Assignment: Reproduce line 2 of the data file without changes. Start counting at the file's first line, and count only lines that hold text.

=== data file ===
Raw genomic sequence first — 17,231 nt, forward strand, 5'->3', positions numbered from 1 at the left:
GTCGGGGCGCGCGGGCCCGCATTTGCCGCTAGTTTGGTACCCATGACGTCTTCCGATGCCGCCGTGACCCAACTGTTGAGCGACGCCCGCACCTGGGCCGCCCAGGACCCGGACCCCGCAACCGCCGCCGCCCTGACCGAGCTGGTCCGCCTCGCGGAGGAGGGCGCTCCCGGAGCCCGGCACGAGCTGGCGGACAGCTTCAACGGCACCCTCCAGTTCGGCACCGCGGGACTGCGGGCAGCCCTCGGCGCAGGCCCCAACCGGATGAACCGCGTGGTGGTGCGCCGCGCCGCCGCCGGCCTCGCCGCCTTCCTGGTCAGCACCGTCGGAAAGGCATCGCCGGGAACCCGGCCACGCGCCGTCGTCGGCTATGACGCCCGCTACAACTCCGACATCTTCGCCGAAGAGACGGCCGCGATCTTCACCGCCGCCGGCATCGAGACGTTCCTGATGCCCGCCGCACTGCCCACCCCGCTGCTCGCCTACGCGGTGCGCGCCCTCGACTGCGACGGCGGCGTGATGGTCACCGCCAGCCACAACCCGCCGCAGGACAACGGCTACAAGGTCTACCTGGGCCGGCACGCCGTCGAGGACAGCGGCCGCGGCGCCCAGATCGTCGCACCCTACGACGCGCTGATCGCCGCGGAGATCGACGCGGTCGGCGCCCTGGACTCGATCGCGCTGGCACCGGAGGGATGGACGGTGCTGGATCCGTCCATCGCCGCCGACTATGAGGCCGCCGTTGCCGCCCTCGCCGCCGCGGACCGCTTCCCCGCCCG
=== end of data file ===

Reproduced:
GTCGGGGCGCGCGGGCCCGCATTTGCCGCTAGTTTGGTACCCATGACGTCTTCCGATGCCGCCGTGACCCAACTGTTGAGCGACGCCCGCACCTGGGCCGCCCAGGACCCGGACCCCGCAACCGCCGCCGCCCTGACCGAGCTGGTCCGCCTCGCGGAGGAGGGCGCTCCCGGAGCCCGGCACGAGCTGGCGGACAGCTTCAACGGCACCCTCCAGTTCGGCACCGCGGGACTGCGGGCAGCCCTCGGCGCAGGCCCCAACCGGATGAACCGCGTGGTGGTGCGCCGCGCCGCCGCCGGCCTCGCCGCCTTCCTGGTCAGCACCGTCGGAAAGGCATCGCCGGGAACCCGGCCACGCGCCGTCGTCGGCTATGACGCCCGCTACAACTCCGACATCTTCGCCGAAGAGACGGCCGCGATCTTCACCGCCGCCGGCATCGAGACGTTCCTGATGCCCGCCGCACTGCCCACCCCGCTGCTCGCCTACGCGGTGCGCGCCCTCGACTGCGACGGCGGCGTGATGGTCACCGCCAGCCACAACCCGCCGCAGGACAACGGCTACAAGGTCTACCTGGGCCGGCACGCCGTCGAGGACAGCGGCCGCGGCGCCCAGATCGTCGCACCCTACGACGCGCTGATCGCCGCGGAGATCGACGCGGTCGGCGCCCTGGACTCGATCGCGCTGGCACCGGAGGGATGGACGGTGCTGGATCCGTCCATCGCCGCCGACTATGAGGCCGCCGTTGCCGCCCTCGCCGCCGCGGACCGCTTCCCCGCCCG